sequence.PoseSequenceCompleted += Sequence_PoseSequenceCompleted;
                };

                ConsoleHelper.UserInputLoop(hub);
            }
        }
        #endregion

        #region Event Handlers
        private static void Sequence_PoseSequenceCompleted(object sender, PoseSequenceEventArgs e)
        {
            Console.WriteLine("{0} arm Myo has performed a pose sequence!", e.Myo.Arm);
            e.Myo.Vibrate(VibrationType.Medium);
        }
        #endregion
    }
}

The same basic setup occurs as the first example. We create a hub that listens for Myos, and when one connects, we hook a new PoseSequence instance to it. If you recall how the hub class works from the first example, this will hook up a new pose sequence each time the Myo connects (which, in this case, isn’t actually ideal). Just for demonstration purposes, we were opting for this shortcut though.

When creating a pose sequence, we only need to provide the Myo and the poses that create the sequence. In this example, a user will need to wave their hand out and then back in for the pose sequence to complete. There’s an event provided that will fire when the sequence has completed. If the user waves out and in several times, the event will fire for each time the sequence is completed. You’ll also notice in our event handler we actually send a vibrate command to the Myo! Most of the Myo interactions are reading values from Myo events, but in this case this is one of the commands we can actually send to it.

Held Poses

The event stream from the Myo device only sends events for poses when the device detects a change. When we were trying to make a test application with our initial API, we were getting frustrated with the fact that there was no way to trigger some action as long as a pose was being held. Some actions like zooming, panning, or adjusting levels for something are best suited to be linked to a pose being held by the user. Otherwise, if you wanted to make an application that would zoom in when the user makes a fist, the user would have to make a fist, relax, make a fist, relax, etc… until they zoomed in or out far enough. This obviously makes for poor usability, so we set out to make this an easy part of our API.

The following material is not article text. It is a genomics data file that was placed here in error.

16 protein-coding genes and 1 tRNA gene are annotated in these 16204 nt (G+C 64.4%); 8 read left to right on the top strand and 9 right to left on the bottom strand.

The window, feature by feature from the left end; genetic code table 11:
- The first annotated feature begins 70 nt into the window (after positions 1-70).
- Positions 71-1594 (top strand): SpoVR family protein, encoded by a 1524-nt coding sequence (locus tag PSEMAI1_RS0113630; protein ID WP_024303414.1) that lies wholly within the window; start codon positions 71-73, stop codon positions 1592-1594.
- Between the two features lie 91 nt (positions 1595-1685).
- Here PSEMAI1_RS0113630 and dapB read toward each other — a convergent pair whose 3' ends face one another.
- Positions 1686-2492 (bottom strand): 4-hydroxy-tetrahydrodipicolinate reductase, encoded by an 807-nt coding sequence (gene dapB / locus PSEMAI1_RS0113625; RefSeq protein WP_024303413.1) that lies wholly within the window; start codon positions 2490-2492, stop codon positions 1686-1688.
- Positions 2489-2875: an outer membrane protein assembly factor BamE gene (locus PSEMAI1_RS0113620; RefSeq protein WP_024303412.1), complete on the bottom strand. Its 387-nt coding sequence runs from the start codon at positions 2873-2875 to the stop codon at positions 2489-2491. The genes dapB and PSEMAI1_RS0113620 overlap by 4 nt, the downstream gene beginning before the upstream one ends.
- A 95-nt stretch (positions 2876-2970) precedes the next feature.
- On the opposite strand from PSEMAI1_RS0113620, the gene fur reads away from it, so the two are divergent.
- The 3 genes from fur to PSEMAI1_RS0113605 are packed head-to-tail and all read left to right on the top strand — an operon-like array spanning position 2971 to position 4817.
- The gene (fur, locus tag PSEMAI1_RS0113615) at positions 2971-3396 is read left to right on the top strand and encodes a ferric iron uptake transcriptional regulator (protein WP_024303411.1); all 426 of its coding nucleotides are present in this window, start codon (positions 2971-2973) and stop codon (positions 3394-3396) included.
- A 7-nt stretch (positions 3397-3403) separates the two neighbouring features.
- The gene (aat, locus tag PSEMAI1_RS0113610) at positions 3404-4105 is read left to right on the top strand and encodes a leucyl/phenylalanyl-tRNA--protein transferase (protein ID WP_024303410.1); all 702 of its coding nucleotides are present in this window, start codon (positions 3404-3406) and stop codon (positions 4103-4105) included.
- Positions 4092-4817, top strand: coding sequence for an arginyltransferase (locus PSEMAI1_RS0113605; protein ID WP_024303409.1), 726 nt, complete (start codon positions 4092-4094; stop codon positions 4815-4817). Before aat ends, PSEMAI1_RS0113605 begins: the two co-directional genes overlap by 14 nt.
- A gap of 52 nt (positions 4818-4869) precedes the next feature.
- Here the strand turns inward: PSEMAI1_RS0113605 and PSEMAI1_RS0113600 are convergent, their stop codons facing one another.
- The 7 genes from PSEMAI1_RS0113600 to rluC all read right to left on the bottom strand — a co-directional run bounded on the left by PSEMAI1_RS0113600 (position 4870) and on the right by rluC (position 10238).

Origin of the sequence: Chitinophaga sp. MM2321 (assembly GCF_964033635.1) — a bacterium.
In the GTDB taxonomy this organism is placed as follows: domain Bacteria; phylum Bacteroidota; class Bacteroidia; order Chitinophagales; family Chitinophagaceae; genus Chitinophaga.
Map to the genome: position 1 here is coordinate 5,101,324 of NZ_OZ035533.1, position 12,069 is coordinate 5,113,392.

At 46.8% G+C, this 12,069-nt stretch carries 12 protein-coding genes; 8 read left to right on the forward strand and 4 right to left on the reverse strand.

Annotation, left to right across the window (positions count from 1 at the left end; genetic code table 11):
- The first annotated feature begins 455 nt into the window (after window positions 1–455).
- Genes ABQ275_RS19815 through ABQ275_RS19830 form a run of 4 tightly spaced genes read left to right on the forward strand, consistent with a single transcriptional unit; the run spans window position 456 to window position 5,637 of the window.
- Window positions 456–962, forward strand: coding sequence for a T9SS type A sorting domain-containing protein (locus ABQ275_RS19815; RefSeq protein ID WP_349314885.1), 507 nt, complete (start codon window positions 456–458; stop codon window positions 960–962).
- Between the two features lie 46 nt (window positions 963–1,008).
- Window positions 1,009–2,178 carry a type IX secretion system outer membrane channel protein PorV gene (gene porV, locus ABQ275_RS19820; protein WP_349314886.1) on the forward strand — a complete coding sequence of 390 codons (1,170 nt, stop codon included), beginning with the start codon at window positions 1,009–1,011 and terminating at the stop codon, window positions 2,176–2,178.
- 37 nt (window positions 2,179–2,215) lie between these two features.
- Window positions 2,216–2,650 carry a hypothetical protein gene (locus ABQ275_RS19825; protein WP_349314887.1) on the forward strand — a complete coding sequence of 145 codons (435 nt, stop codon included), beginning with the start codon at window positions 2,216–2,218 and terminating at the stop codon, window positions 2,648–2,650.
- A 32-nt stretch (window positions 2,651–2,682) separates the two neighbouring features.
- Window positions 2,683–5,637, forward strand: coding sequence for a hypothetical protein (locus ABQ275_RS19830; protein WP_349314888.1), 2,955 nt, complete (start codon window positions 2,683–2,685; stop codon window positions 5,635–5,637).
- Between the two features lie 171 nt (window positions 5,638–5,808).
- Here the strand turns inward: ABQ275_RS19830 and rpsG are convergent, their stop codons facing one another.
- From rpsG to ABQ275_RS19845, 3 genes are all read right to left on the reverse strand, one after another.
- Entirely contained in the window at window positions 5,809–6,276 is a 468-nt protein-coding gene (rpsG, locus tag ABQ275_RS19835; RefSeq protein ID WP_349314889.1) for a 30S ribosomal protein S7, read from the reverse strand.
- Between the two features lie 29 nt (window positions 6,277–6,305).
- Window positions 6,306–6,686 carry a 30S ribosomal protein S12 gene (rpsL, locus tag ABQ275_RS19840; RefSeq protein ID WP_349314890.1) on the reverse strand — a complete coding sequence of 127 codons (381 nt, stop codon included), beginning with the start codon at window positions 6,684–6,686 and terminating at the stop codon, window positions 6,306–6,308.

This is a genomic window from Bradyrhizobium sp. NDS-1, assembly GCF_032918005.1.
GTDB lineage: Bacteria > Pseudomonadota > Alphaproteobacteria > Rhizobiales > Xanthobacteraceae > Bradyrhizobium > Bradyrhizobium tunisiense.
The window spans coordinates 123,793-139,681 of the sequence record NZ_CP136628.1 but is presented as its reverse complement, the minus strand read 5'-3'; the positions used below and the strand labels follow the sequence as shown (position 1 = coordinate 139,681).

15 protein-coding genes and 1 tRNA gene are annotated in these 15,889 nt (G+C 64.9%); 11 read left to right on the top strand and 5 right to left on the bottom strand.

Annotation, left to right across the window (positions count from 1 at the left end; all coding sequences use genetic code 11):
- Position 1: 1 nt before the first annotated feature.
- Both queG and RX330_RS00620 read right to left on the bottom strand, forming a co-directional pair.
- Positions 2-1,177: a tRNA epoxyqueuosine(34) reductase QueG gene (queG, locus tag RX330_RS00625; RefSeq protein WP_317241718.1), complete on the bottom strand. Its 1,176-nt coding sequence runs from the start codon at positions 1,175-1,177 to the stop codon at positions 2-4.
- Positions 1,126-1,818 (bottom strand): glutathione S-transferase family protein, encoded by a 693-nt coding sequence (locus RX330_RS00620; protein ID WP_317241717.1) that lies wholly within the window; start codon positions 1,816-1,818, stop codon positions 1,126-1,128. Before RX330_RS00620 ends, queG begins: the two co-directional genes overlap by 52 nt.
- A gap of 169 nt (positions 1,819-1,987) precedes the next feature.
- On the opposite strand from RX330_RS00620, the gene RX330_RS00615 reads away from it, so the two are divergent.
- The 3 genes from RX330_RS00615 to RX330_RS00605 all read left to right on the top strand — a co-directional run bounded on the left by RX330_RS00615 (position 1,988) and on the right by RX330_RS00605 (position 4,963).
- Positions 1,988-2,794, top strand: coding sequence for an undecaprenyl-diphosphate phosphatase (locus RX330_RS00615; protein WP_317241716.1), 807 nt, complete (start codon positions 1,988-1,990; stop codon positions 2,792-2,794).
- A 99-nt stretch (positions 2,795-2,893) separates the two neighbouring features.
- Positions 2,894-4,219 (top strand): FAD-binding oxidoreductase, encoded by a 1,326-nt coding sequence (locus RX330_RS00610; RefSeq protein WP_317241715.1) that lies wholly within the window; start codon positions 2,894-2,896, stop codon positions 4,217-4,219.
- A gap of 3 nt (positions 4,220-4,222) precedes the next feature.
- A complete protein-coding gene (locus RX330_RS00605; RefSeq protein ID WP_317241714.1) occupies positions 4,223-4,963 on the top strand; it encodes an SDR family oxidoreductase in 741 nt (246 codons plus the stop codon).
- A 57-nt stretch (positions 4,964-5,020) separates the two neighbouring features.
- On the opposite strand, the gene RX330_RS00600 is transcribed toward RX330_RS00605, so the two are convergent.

The code below has a similar setup to the previous examples, but introduces the HeldPose class:


using System;

using MyoSharp.Device;
using MyoSharp.ConsoleSample.Internal;
using MyoSharp.Poses;

namespace MyoSharp.ConsoleSample
{
    /// <summary>
    /// Myo devices can notify you every time the device detects that the user 
    /// is performing a different pose. However, sometimes it's useful to know
    /// when a user is still holding a pose and not just that they've 
    /// transitioned from one pose to another. The <see cref="HeldPose"/> class
    /// monitors a Myo and notifies you as long as a particular pose is held.
    /// </summary>
    internal class HeldPoseExample
    {
        #region Methods
        private static void Main(string[] args)
        {
            // create a hub to manage Myos
            using (var hub = Hub.Create())
            {
                // listen for when a Myo connects
                hub.MyoConnected += (sender, e) =>
                {
                    Console.WriteLine("Myo {0} has connected!", e.Myo.Handle);

                    // setup for the pose we want to watch for
                    var pose = HeldPose.Create(e.Myo, Pose.Fist, Pose.FingersSpread);

                    // set the interval for the event to be fired as long as 
                    // the pose is held by the user
                    pose.Interval = TimeSpan.FromSeconds(0.5);

                    pose.Start();
                    pose.Triggered += Pose_Triggered;
                };

                ConsoleHelper.UserInputLoop(hub);
            }
        }
        #endregion

        #region Event Handlers
        private static void Pose_Triggered(object sender, PoseEventArgs e)
        {
            Console.WriteLine("{0} arm Myo is holding pose {1}!", e.Myo.Arm, e.Pose);
        }
        #endregion
    }
}

When we create a HeldPose instance, we can pass in one or more poses that we want to monitor for being held. In the above example, we’re watching for when the user makes a fist or when they have their fingers spread. We can hook up to the Triggered event on the held pose instance, and the event arguments that we get in our event handler will tell us which pose the event is actually being triggered for.

If you take my zoom example that I started describing earlier, we could have a single event handler responsible for both zooming in and zooming out based on a pose being held. If we picked two poses, say fist and fingers spread, to mean zoom in and zoom out respectively, then we could check the pose on the event arguments in the event handler and adjust the zoom accordingly. Of course, you could always make two HeldPose instances (one for each pose) and hook up to the events separately if you’d like. This would end up creating two timer threads behind the scenes–one for each HeldPose instance.

The HeldPose class also has an interval setting. This allows the programmer to adjust the frequency that they want the Triggered event to fire, provided that a pose is being held by the user. For example, if the interval is set to be two seconds, as long as the pose is being held the Triggered event will fire every two seconds.

Roll, Pitch, and Yaw